I am actually a terminally lazy sort of person: I won't put the effort into a parenting tactic that won't work for my son. I understand that different approaches will work for other people's children; I was only willing to adopt the things that would work for mine. If I wasn't certain, I would try; if it didn't work, I would discard.

But it was important for my son to understand that my moods were not entirely his fault. If I'm screamingly premenstrual, it's not his fault. If I'm hideously allergic, it's not his fault. If I'm grossly underslept, it may be his fault--but frequently it's not something he can do very much about. If I'm No Fun Mom because I really have to make this deadline for mortgage reasons, it is also not his fault.

I found that making it clear, at the start of a day, that I was having a bad day was very helpful in insulating him from my moods. It made clear that it was my issue, and that my lack of bouncy joy was not something that he'd induced, so it made him feel less uncertain about himself. He didn't actually need to be the centre of the world; he needed to feel that he could navigate in the world, that he could understand it. But children are the centre of their own worlds; without the explanation, almost any action on his part could become a fraught action, because he naturally related all events (and my reactions) to himself.

I've mentioned safe space in a previous post. Let me expand a little bit on that here. A safe space, for my ASD child, is not a sunny, happy, go-go-go space with baking and sparkly clean rooms and etc. It's not television motherhood. It's a space in which the consequences for all actions are clear, consistently applied, and logical. If my son could understand the reasons for almost anything, he felt safe. It's when the reasons weren't clear that he would melt down.

What this required of me at the outset was that I had to own my own particular faults and flaws. I had to understand my own weak points, and further, understand which I could address and fix, and which I couldn't, and would have to accept and live with. I had to give up on the idea of being a Perfect parent, and just be the parent that I could be. I have days in which I'm aware of the difference, and yes, it's hard. It's in particular quite hard when other people are trying to make certain that I don't own my flaws because if I tried harder, they're certain I wouldn't have any.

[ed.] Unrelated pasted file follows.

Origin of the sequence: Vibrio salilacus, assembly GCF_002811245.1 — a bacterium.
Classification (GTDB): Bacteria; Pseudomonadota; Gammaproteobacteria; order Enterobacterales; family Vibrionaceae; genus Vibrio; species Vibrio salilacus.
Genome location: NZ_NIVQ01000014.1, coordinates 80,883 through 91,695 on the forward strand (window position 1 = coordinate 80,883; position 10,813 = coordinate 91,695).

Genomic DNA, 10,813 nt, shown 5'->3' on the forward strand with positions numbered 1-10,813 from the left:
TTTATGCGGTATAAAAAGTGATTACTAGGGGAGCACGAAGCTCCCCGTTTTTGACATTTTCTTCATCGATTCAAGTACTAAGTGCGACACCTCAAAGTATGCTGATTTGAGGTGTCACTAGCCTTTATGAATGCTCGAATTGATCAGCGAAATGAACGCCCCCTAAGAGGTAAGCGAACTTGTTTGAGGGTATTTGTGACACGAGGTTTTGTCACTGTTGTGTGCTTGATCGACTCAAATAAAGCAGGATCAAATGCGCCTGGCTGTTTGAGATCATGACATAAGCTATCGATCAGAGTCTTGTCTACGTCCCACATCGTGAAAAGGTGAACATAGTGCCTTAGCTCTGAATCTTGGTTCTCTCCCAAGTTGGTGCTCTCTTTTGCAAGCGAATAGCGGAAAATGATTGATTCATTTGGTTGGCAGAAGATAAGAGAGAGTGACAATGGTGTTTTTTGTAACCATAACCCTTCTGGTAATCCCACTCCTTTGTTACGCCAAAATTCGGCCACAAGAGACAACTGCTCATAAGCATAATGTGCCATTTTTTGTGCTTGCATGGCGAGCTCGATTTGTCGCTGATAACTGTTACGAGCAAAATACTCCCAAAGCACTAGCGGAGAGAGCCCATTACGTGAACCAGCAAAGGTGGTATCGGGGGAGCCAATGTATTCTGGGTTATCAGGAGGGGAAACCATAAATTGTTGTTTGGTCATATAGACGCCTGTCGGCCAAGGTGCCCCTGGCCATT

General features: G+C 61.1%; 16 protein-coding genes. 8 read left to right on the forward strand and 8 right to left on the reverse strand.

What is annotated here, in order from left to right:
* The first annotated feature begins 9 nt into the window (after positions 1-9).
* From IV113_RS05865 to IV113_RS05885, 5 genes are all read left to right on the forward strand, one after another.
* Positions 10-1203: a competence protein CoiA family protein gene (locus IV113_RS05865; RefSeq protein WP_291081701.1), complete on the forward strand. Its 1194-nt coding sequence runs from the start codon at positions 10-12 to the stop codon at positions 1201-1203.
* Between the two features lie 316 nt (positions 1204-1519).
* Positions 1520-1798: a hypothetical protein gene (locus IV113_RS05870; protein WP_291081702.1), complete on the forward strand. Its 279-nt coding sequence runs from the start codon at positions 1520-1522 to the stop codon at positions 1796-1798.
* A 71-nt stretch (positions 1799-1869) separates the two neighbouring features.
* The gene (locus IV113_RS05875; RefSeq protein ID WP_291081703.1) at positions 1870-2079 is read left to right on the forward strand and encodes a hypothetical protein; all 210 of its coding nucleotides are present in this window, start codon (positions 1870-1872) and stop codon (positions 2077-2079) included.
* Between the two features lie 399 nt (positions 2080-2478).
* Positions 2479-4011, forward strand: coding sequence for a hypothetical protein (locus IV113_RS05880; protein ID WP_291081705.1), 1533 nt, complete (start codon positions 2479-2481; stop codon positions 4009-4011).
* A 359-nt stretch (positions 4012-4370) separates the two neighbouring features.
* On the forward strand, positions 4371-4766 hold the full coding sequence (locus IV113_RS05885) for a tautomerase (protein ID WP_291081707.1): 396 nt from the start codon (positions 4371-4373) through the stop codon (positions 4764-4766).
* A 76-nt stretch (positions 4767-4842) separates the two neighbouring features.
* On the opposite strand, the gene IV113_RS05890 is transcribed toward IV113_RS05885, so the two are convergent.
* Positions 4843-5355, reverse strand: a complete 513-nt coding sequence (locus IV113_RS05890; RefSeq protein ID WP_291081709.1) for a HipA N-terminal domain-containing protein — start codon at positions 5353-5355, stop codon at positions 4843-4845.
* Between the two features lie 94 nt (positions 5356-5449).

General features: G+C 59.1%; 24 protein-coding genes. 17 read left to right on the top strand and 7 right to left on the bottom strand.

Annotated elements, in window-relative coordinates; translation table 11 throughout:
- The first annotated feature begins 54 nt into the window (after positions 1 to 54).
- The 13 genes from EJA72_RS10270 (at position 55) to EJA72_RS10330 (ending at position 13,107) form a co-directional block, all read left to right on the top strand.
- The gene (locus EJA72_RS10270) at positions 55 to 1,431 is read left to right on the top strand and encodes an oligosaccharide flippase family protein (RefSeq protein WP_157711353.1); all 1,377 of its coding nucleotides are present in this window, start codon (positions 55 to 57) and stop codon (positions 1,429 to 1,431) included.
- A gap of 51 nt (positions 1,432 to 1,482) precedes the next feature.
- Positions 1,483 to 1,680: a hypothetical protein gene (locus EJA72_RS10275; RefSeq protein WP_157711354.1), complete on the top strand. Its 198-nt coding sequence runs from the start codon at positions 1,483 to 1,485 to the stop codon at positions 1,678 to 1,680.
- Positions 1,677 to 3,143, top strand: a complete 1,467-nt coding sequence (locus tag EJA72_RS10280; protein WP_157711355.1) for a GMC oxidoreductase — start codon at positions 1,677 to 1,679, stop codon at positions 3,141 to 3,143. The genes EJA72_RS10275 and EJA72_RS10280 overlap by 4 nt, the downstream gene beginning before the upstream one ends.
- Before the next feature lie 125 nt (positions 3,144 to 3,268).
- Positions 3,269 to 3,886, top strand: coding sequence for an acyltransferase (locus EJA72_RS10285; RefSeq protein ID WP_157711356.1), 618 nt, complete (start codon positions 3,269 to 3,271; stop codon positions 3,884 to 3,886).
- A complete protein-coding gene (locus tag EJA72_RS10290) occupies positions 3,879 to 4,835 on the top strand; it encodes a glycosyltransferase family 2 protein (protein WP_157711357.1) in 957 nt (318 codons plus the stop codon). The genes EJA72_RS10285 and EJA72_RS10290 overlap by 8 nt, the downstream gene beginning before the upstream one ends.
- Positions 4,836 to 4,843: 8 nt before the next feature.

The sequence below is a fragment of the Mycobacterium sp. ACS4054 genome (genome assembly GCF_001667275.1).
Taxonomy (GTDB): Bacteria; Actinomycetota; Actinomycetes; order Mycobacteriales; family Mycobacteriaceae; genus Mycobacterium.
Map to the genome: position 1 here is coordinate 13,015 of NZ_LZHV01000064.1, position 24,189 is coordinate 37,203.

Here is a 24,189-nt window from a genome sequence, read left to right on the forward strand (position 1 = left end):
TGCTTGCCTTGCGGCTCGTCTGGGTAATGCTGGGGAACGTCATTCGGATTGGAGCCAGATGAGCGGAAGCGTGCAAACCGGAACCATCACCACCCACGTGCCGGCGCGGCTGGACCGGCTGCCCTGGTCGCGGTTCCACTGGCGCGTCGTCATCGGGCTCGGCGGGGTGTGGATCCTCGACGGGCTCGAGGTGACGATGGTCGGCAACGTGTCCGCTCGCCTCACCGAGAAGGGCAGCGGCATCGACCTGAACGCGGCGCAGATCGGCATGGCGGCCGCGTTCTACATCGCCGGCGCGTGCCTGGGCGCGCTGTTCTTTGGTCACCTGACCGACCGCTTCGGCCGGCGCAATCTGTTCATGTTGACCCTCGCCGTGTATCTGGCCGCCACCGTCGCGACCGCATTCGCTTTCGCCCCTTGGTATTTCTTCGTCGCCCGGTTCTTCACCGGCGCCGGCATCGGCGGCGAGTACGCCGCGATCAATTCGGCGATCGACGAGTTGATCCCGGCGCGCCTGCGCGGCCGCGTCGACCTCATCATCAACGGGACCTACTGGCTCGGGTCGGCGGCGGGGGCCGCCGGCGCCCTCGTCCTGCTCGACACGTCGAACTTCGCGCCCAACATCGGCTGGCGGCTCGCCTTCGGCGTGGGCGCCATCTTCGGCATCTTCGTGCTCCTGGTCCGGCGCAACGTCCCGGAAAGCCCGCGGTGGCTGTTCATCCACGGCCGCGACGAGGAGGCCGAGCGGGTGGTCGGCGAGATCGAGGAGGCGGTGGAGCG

But if I hadn't owned the flaws I have, it would have been much, much harder -- for my son. When we're unwilling to own our flaws, we make excuses for them, hide them, lie about them; this doesn't actually work when we're with another person almost 24/7. For ASD children it's scary because they don't understand the reason for the erratic behaviour. It's also incredibly liberating to give ourselves permission to be human, not perfect.

And, you know, it didn't erode my authority. Being human, being flawed, he could accept. He still believed that I understood the world--and which parts of it might be a threat or a danger to him--better than he did or could. My son never needed me to be the Perfect Parent; he just needed me to be a parent he could understand.

Next up: Diagnosis.

* The husband points out that I should mention my son's age when I began to build this: he was three years old at that point. There's no point at all in trying to reason with a six month old; you will only get ulcers and it won't stop the screaming. I reasoned that when he could talk in a meaningful way, when he could ask questions (although he started that much earlier), I had to start coming up with answers that he could understand.
Tags: asperger child, no true way